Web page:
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HWH Salon Slide cylinder replacement

I have cylinders on our John Deere that have been sitting outside in the snow, rain and burning hot sun for years and still don't leak. Why are these slide cylinders leaking? Is the oil that is eating up the seals? Are they that poor of quality?

1999 45' with tag axle, #504 "Magnolia"
Gravette, Arkansas

I think it is just like the rest of us.....old age.  There is no rust, at least on the ones I have seen.

I have had cylinders in the most difficult environments that never leaked and have wondered the same thing. If you look at the end of my cylinder you can see the wiper seal deteriorated.  That seal has no pressure on it at all....pressure is retained by the "loaded U-seal" an inch or so inside the block.  The wiper seal came out in tiny chunks of rubber and in fact stained my rag black indicating a degrading rubber.  All the other HWH components i have rebuilt were in the same condition when they leaked.  It would take a chemist to analyze what is going on.  I do know this from distant past experience "brake fluid" and "mineral based" hydraulic fluids ARE NOT COMPATIBLE.  If someone put brake fluid in the HWH system thinking that was okay it would cause what we are seeing.

Steve & Doris Denton
45' Newell #525, Bath & Half
2014 Honda CRV Toad
Summerfield, FL

Steve all my tractors and forklift use standard cheap hydraulic fluid which is why I brought it up but I'm putting power steering fluid in the HWH I guess because they are worried about temp and viscosity during compression. I do remember aircraft hydraulic fluid, which is NASTY stuff.

Glenn yes I am old. Smile

1999 45' with tag axle, #504 "Magnolia"
Gravette, Arkansas

(10-16-2023, 06:08 PM)Latitude 28 Wrote:  Like Russ stated above, i dreaded the day if my salon's front cylinder ever started leaking.....well it developed a leak.  I read, with great interest, Glen's write-up about his cylinder rebuild/replacement and removed it from the coach.  I had made up an opposing V-blocks when I rebuilt the aft salon cylinder last year, post #5 to hold the cylinder.  Used them again, wrapping the cylinder with some rubber backed carpet and with a big crescent wrench to remove the square block on the end....worked great.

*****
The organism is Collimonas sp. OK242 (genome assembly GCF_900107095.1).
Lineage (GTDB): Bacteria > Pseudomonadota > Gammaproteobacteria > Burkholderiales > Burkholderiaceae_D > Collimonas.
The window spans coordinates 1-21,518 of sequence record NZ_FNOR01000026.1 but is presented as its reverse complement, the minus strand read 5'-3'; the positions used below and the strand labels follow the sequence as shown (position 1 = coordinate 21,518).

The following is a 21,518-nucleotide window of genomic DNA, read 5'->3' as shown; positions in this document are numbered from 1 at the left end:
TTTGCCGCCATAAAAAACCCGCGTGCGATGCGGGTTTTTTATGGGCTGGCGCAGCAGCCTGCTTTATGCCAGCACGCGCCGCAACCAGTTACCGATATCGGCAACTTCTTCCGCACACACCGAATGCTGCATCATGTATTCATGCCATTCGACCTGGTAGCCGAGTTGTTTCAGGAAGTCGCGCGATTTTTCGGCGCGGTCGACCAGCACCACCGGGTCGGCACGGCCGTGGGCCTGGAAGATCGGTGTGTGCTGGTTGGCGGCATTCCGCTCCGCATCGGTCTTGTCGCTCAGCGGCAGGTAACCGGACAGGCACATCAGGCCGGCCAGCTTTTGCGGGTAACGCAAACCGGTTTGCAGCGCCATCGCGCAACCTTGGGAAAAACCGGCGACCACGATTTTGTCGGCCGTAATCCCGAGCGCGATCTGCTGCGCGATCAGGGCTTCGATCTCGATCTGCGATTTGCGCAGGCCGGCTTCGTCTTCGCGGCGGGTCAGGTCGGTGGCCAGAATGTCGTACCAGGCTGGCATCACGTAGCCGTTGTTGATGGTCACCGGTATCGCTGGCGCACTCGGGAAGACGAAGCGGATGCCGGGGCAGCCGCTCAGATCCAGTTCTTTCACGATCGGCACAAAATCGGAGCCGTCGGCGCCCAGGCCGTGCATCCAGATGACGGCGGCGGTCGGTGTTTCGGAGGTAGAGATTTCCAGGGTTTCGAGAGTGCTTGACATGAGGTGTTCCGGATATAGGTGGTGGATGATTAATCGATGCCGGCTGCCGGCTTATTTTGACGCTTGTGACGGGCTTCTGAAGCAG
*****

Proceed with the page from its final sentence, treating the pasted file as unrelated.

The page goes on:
This is a follow-up to my leaking front HWH hydraulic cylinder rebuild and Glen's posting.

Removing and reinstalling the front cylinder seemed impossible through the tiny access hole in the passenger wheel well. Following Glen's instructions, thanks Glen!  I poked around the driver's wheel well a bit and found the access plate for the rod end attachment countersunk machine screw.

I will try to articulate what worked for me in the following write up:

  • Raise the coach as far as you can.
  • Jack driver side remove the driver side front wheel.
  • Support with cribbing both sides of coach.
  • Remove access plate, just above the air bag buried in the insulation on driver side wheel well.
  • Remove access plate Passenger wheel well.
Remove Hydraulic Cylinder:
  • Start with the slide retracted. Extend slide to almost fully extended and stop short of the locks engaging and the floor coming up. Doing this keeps the stop switch from being activated and allows the system to retract and extend the cylinder without the floor and lock sequence having to operate. Could be other ways to do this I just know it worked for me.
  • Gain access to the salon's aft cylinder. Mark both lines, disconnect, cap and plug both lines also cap the cylinder tighten all caps and plugs. A small catch bucket and rags are in order here. You could open the cylinder HWH solenoids on the HWH manifold....I would rather know what IS or IS NOT going to move by disconnecting the cylinder.
  • Driver's wheel well, remove the countersunk machine screw viable through the access hole above the air bag.